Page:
A Certain Kind of Sickness (Updated)

From Richard Landes, in reference to criticism of the Netanyahu government's settlement policy from, among others, yours truly:

Alas, the majority of liberal Jewish journalists and writers like Thomas Friedman, David Remnick and Jeffrey Goldberg  don't have the fortitude, conviction and integrity of their elders. Instead of having independent minds, they have shown themselves to be self-hating.

This is sickening rhetoric. People like Landes -- who conflate support for Israel with support for settlements -- are creating conditions that will ultimately lead to Israel's disappearance. These types of people are not new in Jewish life. Extremists like Bar-Kochba and the Zealots have always been with us, people who would rather see Jerusalem burn than even consider compromise with those they consider evil. Last week, the Goldblogs went hiking in Ein Gedi, near the Dead Sea, and we talked about the infamous raid conducted on the Jewish community there by the Zealots who had sequestered themselves just up the road at Masada. These Zealots slaughtered 700 Jews -- not Romans, Jews -- and stole their provisions in this horrible raid. And yet, we still commemorate, even celebrate, the "heroism" of the defenders of Masada today. How misguided! And how misguided is Richard Landes, to argue that Thomas Friedman, David Remnick and Goldblog are "self-hating" because we have differing opinions about the best way to secure Israel's future. The only hatred of Jews I see in this episode is Richard Landes's.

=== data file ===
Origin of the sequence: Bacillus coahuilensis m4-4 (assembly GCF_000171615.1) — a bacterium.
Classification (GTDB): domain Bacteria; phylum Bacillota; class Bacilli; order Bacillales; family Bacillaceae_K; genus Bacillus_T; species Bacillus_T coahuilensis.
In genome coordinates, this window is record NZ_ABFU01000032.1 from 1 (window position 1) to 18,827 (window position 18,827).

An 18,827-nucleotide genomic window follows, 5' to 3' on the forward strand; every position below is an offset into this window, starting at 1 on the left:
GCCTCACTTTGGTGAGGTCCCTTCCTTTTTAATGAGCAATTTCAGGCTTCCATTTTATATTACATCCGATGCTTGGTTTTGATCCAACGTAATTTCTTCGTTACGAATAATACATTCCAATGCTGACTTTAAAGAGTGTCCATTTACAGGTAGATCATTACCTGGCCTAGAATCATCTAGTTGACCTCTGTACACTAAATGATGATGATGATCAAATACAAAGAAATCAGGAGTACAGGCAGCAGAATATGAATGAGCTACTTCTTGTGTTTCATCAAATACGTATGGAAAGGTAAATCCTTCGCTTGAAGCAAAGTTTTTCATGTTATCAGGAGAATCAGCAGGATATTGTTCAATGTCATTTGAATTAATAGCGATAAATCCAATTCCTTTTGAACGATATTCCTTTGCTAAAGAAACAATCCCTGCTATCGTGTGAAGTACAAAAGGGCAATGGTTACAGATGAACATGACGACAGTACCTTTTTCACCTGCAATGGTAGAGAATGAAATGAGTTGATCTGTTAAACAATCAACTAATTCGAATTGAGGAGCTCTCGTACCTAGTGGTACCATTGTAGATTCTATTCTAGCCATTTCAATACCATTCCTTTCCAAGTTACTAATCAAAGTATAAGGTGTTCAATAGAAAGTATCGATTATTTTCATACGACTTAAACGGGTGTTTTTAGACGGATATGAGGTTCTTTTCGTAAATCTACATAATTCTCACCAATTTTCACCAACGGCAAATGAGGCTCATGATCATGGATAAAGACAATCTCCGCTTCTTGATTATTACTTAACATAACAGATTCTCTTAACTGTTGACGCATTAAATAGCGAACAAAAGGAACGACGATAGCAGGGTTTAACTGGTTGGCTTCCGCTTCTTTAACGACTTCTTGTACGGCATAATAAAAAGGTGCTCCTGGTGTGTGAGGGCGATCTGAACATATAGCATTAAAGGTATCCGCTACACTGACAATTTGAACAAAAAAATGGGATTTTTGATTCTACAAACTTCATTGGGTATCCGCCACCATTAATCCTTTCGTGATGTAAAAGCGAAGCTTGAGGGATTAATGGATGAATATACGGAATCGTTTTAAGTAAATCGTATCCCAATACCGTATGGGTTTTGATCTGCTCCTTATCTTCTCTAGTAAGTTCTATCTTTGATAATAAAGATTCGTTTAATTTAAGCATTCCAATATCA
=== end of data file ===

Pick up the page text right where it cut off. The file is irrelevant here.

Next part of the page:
UPDATE: Richad Landes responds to the above post here.

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Jeffrey Goldberg is a national correspondent for The Atlantic and a recipient of the National Magazine Award for Reporting. He is the author of Prisoners: A Story of Friendship and Terror. More

Before joining The Atlantic in 2007, Goldberg was a Middle East correspondent, and the Washington correspondent, for The New Yorker. He was previouslly a correspondent for The New York Times Magazine and New York magazine. He has also written for the Jewish Daily Forward and was a columnist for The Jerusalem Post.

Goldberg's book Prisoners was hailed as one of the best books of 2006 by the Los Angeles Times, The New York Times, The Washington Post, Slate, The Progressive, Washingtonian magazine, and Playboy. He received the 2003 National Magazine Award for Reporting for his coverage of Islamic terrorism and the 2005 Anti-Defamation League Daniel Pearl Prize. He is also the winner of the International Consortium of Investigative Journalists prize for best international investigative journalist; the Overseas Press Club award for best human-rights reporting; and the Abraham Cahan Prize in Journalism.

In 2001, Goldberg was appointed the Syrkin Fellow in Letters of the Jerusalem Foundation, and in 2002 he became a public-policy scholar at the Woodrow Wilson International Center for Scholars in Washington, D.C.

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